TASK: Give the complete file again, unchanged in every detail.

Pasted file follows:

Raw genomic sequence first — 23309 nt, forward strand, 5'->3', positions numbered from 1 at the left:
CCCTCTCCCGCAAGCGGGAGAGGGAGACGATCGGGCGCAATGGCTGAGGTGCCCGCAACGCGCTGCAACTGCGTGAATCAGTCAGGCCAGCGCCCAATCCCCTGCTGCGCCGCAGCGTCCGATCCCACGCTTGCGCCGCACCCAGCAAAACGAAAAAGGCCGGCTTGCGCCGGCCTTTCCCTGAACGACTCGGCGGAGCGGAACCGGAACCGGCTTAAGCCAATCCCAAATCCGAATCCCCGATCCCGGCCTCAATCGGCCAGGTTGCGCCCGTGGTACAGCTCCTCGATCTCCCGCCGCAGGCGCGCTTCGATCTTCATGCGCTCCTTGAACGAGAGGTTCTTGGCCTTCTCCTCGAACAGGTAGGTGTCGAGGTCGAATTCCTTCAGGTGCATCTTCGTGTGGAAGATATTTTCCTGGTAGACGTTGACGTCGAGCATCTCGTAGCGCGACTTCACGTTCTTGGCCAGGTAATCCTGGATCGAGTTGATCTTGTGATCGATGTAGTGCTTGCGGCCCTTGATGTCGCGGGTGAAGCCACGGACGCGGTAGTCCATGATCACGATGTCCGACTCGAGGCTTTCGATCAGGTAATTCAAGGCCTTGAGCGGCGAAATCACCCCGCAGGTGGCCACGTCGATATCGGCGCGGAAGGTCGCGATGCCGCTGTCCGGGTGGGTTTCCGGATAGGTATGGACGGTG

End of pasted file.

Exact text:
Raw genomic sequence first — 23309 nt, forward strand, 5'->3', positions numbered from 1 at the left:
CCCTCTCCCGCAAGCGGGAGAGGGAGACGATCGGGCGCAATGGCTGAGGTGCCCGCAACGCGCTGCAACTGCGTGAATCAGTCAGGCCAGCGCCCAATCCCCTGCTGCGCCGCAGCGTCCGATCCCACGCTTGCGCCGCACCCAGCAAAACGAAAAAGGCCGGCTTGCGCCGGCCTTTCCCTGAACGACTCGGCGGAGCGGAACCGGAACCGGCTTAAGCCAATCCCAAATCCGAATCCCCGATCCCGGCCTCAATCGGCCAGGTTGCGCCCGTGGTACAGCTCCTCGATCTCCCGCCGCAGGCGCGCTTCGATCTTCATGCGCTCCTTGAACGAGAGGTTCTTGGCCTTCTCCTCGAACAGGTAGGTGTCGAGGTCGAATTCCTTCAGGTGCATCTTCGTGTGGAAGATATTTTCCTGGTAGACGTTGACGTCGAGCATCTCGTAGCGCGACTTCACGTTCTTGGCCAGGTAATCCTGGATCGAGTTGATCTTGTGATCGATGTAGTGCTTGCGGCCCTTGATGTCGCGGGTGAAGCCACGGACGCGGTAGTCCATGATCACGATGTCCGACTCGAGGCTTTCGATCAGGTAATTCAAGGCCTTGAGCGGCGAAATCACCCCGCAGGTGGCCACGTCGATATCGGCGCGGAAGGTCGCGATGCCGCTGTCCGGGTGGGTTTCCGGATAGGTATGGACGGTG